Lonely Planet Writer

Cypriot leaders to make joint appeal on ending island dispute

The leaders of the two nationalities within Cyprus will make a historic joint appeal to the world in Switzerland on Thursday looking for international backing to help them reach an agreement on the bitter dispute that has divided the island since 1974.

Cyprus border relaxes visa regulations.
The border between  North and Southern Cyprus which has been in place since 1974 but were relaxed over a decade ago. Image by Leonid Mamchenkov / CC BY 2.0

The unprecedented move will see the Greek Cypriot President, Nicos Anastasiades, and his Turkish Cypriot counterpart Mustafa Akinci, come together under the title of ‘Reuniting Cyprus’ and share a platform at a special session of the World Economic Forum annual meeting.

The southern region of Cyprus is a very popular destination for tourists across Europe
The southern region of Cyprus is a very popular destination for tourists across Europe Image by Franco Pecchio / CC BY 2.0

The prospect of a peace deal is now better than at any time in over a decade since the Greek Cypriot side shot down the 2004 UN peace plan. European and UN officials are hopeful that one of the most vicious conflicts in the world could finally be moved on towards resolution as a result of this declaration by the two sides.

Kyrenia (Girne), Northern Cyprus. Image by greenacre8 / CC BY 2.0
The scenic port of Girne in Northern Cyprus has benefitted from the relaxation at the borders between Northern and Southern Cyprus over the past decade.  Image by greenacre8 / CC BY 2.0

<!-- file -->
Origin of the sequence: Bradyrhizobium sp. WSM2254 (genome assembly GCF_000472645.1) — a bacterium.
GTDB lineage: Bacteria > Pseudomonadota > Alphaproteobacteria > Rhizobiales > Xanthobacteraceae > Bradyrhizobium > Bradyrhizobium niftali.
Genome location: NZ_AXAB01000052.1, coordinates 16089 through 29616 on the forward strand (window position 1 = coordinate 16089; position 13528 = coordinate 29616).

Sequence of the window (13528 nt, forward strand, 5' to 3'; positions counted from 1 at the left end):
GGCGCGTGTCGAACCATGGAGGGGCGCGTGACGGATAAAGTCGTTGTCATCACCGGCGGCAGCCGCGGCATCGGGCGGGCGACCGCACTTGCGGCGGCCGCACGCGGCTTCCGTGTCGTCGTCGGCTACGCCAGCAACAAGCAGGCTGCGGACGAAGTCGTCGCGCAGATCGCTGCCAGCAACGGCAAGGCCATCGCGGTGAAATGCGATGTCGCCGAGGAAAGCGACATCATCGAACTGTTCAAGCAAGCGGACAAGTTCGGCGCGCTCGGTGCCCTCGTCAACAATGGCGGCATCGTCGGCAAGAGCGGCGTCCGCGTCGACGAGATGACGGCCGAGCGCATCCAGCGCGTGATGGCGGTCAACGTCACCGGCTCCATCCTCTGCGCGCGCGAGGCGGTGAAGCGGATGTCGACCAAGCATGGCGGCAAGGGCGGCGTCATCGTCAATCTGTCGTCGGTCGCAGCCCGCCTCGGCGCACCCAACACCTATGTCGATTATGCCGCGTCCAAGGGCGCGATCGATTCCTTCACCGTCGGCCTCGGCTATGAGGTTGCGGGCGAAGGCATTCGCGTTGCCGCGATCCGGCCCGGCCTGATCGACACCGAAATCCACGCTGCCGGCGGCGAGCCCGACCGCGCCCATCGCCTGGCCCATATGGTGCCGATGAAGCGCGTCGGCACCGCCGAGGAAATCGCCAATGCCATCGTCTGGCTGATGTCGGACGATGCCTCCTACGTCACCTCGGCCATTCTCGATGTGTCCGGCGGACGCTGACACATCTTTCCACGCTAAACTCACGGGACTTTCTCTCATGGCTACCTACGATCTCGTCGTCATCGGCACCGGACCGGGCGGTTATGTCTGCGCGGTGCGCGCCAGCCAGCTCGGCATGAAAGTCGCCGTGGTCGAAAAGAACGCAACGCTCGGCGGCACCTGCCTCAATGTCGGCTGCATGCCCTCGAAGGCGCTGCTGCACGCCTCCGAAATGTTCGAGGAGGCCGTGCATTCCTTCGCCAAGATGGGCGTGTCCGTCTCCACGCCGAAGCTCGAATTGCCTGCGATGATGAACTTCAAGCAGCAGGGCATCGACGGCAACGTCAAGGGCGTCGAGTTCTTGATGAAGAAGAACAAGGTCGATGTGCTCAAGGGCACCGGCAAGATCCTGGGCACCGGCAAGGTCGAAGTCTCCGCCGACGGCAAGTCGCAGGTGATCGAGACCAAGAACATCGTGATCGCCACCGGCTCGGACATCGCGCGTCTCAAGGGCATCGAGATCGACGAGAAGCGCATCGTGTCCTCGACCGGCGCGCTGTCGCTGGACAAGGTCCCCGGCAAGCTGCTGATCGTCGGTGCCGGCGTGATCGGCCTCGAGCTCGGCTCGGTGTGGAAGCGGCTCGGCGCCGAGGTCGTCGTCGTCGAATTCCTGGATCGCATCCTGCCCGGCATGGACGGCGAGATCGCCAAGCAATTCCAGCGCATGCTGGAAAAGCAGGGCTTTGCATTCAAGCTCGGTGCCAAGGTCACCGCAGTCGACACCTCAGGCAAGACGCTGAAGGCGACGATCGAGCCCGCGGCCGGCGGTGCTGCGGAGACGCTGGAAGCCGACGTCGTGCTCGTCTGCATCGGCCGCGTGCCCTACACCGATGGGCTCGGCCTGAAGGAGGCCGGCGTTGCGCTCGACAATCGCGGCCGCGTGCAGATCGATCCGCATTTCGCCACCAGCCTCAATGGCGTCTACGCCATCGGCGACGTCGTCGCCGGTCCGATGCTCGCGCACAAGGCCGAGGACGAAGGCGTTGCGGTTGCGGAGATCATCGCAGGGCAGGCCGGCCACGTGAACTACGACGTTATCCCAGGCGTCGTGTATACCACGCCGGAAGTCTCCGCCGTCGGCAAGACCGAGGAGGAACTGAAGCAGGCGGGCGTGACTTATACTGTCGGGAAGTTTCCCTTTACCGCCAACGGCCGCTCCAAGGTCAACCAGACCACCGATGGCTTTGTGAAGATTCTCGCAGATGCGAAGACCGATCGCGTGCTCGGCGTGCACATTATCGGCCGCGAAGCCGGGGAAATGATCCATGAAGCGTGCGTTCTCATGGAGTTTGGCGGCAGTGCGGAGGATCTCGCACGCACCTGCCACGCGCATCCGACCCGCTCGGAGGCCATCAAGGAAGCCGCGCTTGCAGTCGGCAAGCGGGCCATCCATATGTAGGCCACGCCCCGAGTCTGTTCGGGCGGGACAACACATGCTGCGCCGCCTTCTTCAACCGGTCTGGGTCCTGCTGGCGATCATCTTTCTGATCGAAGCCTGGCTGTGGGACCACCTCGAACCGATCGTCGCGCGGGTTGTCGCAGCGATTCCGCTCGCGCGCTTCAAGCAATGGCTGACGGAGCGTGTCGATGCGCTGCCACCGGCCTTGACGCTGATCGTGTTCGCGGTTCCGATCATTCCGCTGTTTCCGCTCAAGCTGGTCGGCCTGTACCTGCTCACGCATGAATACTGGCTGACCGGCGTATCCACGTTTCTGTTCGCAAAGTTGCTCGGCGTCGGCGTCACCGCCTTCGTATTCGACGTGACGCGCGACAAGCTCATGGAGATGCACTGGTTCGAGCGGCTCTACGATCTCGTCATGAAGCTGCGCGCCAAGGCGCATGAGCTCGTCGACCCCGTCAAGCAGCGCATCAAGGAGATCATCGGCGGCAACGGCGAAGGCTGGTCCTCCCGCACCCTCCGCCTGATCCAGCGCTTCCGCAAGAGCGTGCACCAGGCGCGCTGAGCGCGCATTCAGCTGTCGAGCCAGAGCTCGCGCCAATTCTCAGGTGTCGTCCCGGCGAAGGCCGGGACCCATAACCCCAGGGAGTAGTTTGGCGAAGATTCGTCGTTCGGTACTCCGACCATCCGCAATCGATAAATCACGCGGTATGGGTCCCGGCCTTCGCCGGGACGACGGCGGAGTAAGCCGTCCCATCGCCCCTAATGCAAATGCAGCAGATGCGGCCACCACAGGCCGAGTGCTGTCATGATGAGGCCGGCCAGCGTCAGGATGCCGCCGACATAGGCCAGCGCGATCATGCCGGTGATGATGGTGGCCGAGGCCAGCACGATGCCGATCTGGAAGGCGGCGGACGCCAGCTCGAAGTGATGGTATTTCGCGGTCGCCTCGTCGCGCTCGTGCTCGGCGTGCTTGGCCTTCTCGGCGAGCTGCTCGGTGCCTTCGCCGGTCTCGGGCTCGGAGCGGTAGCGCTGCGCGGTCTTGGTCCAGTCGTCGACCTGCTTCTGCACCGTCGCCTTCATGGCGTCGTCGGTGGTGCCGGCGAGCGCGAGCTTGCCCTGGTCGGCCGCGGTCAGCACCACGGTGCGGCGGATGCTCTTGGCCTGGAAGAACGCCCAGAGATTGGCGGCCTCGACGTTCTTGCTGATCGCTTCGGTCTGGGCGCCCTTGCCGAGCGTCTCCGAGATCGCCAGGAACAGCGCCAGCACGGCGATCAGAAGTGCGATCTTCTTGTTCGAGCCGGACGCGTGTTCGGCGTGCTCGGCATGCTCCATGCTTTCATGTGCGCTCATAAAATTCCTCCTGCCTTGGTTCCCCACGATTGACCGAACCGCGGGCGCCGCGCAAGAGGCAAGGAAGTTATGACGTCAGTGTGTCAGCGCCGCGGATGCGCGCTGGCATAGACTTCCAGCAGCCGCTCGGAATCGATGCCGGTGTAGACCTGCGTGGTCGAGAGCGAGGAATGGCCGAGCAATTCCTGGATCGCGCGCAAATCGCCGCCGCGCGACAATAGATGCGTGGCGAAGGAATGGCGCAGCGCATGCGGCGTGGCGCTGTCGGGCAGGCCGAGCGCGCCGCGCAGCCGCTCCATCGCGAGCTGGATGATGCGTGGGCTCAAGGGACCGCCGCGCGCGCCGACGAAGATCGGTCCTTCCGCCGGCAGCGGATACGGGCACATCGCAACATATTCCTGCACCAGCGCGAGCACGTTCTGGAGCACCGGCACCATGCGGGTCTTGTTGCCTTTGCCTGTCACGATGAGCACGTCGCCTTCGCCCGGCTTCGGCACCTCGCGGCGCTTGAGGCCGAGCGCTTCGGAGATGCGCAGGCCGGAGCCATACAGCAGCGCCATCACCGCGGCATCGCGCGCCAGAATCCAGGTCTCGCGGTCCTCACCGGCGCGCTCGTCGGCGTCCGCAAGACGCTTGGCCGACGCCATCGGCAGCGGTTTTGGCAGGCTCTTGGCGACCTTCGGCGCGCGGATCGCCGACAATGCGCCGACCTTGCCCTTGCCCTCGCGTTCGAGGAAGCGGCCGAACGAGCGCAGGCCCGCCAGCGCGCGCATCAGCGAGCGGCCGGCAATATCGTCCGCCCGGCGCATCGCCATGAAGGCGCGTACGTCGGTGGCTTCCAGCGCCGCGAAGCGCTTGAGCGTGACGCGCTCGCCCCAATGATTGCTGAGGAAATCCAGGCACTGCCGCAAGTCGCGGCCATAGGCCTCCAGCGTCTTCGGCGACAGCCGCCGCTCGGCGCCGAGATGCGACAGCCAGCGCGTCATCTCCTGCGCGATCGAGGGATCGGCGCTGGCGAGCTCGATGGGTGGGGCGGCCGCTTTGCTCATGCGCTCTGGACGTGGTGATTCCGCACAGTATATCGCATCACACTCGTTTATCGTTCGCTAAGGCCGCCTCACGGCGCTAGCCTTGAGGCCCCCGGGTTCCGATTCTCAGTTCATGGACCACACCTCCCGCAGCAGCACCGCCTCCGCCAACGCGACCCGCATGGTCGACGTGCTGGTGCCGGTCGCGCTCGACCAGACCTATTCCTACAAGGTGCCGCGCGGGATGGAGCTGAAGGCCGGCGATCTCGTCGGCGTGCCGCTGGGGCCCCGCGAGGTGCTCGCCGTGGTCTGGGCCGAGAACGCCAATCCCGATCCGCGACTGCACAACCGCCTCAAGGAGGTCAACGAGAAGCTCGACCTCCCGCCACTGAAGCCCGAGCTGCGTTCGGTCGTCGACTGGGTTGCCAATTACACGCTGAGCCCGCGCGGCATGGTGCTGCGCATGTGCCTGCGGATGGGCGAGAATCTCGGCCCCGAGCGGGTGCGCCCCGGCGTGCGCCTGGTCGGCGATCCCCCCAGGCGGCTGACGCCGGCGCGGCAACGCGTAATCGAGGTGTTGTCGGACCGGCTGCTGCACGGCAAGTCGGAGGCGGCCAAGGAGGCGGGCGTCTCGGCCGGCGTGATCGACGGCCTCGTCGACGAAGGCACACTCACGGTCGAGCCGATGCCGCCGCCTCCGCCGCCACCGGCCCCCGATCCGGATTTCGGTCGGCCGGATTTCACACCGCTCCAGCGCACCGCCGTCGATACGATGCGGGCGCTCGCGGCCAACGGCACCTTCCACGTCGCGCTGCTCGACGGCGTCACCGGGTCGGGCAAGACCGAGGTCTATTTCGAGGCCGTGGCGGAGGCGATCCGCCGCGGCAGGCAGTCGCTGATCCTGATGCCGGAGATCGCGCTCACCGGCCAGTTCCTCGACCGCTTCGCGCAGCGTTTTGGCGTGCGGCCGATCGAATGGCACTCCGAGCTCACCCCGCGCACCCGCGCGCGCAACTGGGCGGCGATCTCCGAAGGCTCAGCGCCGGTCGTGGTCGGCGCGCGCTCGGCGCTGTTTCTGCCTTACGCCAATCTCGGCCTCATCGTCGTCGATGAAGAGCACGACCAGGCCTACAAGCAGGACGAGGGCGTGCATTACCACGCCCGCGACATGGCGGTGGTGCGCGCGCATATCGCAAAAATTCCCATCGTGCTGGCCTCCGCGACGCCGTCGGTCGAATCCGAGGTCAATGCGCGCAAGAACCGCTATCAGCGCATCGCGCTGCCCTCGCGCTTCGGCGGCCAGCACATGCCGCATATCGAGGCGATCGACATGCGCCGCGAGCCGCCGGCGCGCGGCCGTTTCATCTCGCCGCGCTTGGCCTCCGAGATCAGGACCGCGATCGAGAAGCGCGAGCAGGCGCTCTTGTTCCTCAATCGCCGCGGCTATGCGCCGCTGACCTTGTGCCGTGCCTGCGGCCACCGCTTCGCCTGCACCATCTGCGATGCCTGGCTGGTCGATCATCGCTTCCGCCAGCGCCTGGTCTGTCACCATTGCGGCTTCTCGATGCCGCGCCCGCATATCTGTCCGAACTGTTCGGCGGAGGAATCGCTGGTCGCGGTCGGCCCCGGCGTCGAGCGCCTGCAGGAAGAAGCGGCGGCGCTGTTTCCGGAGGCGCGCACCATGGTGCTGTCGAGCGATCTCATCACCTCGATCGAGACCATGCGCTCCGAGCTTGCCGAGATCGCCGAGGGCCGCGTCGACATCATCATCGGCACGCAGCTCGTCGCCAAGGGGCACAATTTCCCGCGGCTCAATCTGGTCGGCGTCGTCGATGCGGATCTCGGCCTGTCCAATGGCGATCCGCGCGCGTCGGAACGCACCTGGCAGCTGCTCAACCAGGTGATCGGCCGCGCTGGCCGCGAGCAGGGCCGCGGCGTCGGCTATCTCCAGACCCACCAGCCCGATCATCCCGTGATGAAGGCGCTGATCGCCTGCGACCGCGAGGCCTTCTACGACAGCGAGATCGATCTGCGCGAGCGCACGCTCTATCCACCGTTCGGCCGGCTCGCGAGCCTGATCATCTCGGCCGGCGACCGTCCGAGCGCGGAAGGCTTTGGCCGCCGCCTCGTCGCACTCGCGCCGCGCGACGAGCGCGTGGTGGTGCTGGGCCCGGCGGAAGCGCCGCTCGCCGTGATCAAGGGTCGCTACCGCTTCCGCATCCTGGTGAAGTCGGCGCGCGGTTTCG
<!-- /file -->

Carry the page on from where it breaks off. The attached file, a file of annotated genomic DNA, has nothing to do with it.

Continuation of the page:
Yahoonews.com reports that Norwegian UN special Envoy for Cyprus, Espen Barth Eide believes that for the troubled island, the “stars are aligned” because of the interest from the leaders. He added that both Greece and Turkey also wanted to move on because of the advantages that would follow.

The Mediterranean island has seen suffering and devastation ever since the invasion by Turkey in the north in 1974 as a response to a coup by Greece’s military rulers in Nicosia. For decades there was little or no contact between the sides and while Cyprus entered the EU, relations with Turkey remained frozen. Although there are many sensitive issues outstanding, the election of two leaders who want a negotiated settlement is seen as a major boost.

If the island was to reunite, it would need massive financial injections from outside but the discovery of large natural gas deposits off shore is a timely reminder of how rewarding such co-operation could be for both sides. The most bitter bone of contention is how people could go about reclaiming their properties or get compensation for the land and houses they were forced to leave during the war.